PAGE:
Our show Earth Matters runs through December 10 and includes the work of Portland artist Kelly Neidig. Long into the planning, neither Neidig nor the Tacoma Art Museum had any idea that the pieces in SAM Gallery’s show would also be selected for the prestigious Biennial. You can see these pieces, Monoculture 1 and Monoculture 2, right now in the SAM Gallery front windows at 1220 Third Avenue, Seattle. TAM’s Biennial show is slated for January 21–May 20, 2012.
SAM Gallery supports local art and artists and you can too by visiting during our open hours Tuesday-Saturday 10:30 am – 5 pm. We’re just two blocks east of the museum and SAM members can rent the artwork, which is a way to try it out before you buy.
The SAM Gallery show is thematically grouped around artists who are commenting on the fragile and imperiled state of the environment. TAM’s show has a related subject: “the 10th Northwest Biennial will examine the vital questions of who we are as residents of the Pacific Northwest, what we look like, and what are our aspirations for our communities.”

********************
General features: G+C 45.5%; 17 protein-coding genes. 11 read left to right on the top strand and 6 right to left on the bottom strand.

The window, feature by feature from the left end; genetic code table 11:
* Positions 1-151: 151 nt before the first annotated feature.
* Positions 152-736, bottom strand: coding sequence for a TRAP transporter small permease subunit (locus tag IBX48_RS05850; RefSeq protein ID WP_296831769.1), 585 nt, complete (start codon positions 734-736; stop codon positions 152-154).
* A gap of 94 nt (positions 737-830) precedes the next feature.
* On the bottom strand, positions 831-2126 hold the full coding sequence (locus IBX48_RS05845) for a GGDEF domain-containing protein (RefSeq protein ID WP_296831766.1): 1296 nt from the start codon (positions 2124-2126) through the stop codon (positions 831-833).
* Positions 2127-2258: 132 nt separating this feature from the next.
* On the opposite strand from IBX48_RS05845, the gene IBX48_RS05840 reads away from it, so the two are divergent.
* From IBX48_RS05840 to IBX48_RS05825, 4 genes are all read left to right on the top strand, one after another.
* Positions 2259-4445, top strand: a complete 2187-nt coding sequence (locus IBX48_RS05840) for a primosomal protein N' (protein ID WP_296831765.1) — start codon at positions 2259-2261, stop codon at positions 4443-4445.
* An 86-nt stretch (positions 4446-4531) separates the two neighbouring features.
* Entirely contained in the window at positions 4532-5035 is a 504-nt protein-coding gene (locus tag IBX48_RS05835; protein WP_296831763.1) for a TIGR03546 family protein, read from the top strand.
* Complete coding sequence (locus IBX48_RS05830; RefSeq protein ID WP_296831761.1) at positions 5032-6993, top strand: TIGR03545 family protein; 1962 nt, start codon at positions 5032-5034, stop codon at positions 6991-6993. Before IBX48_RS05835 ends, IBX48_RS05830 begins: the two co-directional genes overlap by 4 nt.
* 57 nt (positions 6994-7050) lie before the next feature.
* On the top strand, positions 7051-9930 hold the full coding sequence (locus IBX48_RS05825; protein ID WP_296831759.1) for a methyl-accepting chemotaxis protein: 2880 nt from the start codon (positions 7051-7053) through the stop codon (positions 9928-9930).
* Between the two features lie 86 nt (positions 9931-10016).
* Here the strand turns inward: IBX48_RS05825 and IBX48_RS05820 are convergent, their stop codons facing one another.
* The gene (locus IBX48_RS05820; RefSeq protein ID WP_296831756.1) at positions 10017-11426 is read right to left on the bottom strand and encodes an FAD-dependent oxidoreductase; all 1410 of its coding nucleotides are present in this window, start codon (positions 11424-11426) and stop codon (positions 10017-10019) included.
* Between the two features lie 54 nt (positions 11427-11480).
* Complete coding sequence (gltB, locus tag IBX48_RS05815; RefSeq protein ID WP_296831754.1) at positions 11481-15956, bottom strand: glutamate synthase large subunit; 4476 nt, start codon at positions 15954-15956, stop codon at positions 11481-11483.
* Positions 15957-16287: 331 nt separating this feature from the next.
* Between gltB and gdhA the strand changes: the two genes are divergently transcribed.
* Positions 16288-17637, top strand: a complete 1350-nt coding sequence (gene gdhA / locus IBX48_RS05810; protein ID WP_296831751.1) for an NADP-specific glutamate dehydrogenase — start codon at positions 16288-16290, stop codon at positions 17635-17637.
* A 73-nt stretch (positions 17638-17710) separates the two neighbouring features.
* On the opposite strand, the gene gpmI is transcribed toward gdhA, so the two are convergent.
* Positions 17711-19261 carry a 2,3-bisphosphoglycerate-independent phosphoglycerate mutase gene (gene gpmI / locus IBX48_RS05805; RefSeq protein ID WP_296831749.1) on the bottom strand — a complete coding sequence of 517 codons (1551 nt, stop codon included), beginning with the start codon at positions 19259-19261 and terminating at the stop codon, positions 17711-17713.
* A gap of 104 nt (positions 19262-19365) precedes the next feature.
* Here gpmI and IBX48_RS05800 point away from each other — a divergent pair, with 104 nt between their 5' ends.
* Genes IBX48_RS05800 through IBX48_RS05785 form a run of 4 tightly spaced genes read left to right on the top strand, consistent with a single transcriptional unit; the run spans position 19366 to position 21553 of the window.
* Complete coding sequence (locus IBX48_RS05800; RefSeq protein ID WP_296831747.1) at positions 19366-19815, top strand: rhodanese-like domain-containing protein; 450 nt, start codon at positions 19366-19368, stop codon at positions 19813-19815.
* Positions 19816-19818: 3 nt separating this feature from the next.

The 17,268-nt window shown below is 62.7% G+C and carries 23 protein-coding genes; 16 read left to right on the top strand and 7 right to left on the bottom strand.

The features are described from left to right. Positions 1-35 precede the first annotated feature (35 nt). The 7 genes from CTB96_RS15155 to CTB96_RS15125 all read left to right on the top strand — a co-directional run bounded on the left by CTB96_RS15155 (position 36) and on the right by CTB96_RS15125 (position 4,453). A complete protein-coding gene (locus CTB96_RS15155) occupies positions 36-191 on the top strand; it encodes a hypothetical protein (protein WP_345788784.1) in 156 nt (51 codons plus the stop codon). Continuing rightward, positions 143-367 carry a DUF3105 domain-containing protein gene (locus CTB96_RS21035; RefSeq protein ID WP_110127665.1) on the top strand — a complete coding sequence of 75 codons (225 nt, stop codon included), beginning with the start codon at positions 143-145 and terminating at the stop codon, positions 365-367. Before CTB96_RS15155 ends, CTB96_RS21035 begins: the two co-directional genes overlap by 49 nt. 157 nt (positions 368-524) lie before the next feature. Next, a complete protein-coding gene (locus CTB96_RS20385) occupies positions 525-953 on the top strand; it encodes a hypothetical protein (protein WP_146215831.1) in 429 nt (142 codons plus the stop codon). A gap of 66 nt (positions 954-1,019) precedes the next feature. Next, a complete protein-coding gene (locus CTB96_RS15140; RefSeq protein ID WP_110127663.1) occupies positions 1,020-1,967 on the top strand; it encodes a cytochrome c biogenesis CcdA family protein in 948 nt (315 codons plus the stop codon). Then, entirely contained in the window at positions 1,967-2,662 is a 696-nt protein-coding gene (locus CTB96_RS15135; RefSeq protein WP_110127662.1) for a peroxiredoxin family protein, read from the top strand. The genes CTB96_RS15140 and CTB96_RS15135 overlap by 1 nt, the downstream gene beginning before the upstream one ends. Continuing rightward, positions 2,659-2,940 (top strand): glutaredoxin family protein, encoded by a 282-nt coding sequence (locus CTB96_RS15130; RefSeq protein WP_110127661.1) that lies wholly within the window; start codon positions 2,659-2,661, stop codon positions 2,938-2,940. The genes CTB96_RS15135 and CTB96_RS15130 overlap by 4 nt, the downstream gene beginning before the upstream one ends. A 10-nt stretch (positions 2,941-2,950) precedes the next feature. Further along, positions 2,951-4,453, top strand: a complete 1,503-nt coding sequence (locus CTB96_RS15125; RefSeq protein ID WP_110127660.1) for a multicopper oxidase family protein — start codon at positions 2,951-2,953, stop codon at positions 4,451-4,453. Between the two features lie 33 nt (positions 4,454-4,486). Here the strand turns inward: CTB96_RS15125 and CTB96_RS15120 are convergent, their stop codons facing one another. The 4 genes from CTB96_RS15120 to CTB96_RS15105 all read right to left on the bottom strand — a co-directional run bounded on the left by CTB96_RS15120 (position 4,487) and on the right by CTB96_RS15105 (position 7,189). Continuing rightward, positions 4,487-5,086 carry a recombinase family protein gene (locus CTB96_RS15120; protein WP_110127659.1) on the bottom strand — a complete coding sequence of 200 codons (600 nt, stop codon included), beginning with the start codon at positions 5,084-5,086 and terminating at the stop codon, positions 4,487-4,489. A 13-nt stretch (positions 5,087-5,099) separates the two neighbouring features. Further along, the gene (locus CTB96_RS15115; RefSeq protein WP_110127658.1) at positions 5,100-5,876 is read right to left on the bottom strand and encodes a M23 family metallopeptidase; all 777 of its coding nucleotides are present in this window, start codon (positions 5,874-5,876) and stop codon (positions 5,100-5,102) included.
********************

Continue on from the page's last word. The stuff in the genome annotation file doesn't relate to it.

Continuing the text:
So what’s Neidig thinking about when she paints?
Her nostalgia for place comes from the drives she would take as a child to her grandparents’ house. These fond memories combine with her technical background in landscape architecture to create a contemporary concern about the environment and human impact on the land.
“Like a blueprint, I build my paintings with many layers, starting with a basic outline of the landscape and adding layers of lines that represent the elements in the landscape,” she explains. Monoculture 1 and 2 (the pieces in SAM Gallery front windows that will also be in the TAM show) were inspired by several trips Neidig took last year to Mt. St. Helens. “It is an interesting juxtaposition of the large-scale natural disaster of the eruption against man’s impact of clear cutting and replanting monoculture crops of Douglas Firs.”
Neidig also points to a recent month she spent doing an artist residency in Reykjavik, Iceland. “The landscape of Iceland often made me think of my life here in the Pacific Northwest. While the landscapes were dramatically different, the problems they have with the environment and climate change affects us all.”
If you’re thinking about the environment and want to ponder what artists are saying, or just want to enjoy viewing an immense variety of local artwork, stop by SAM Gallery. We’re always free and open to the public.
-Jody Bento, SAM Gallery Manager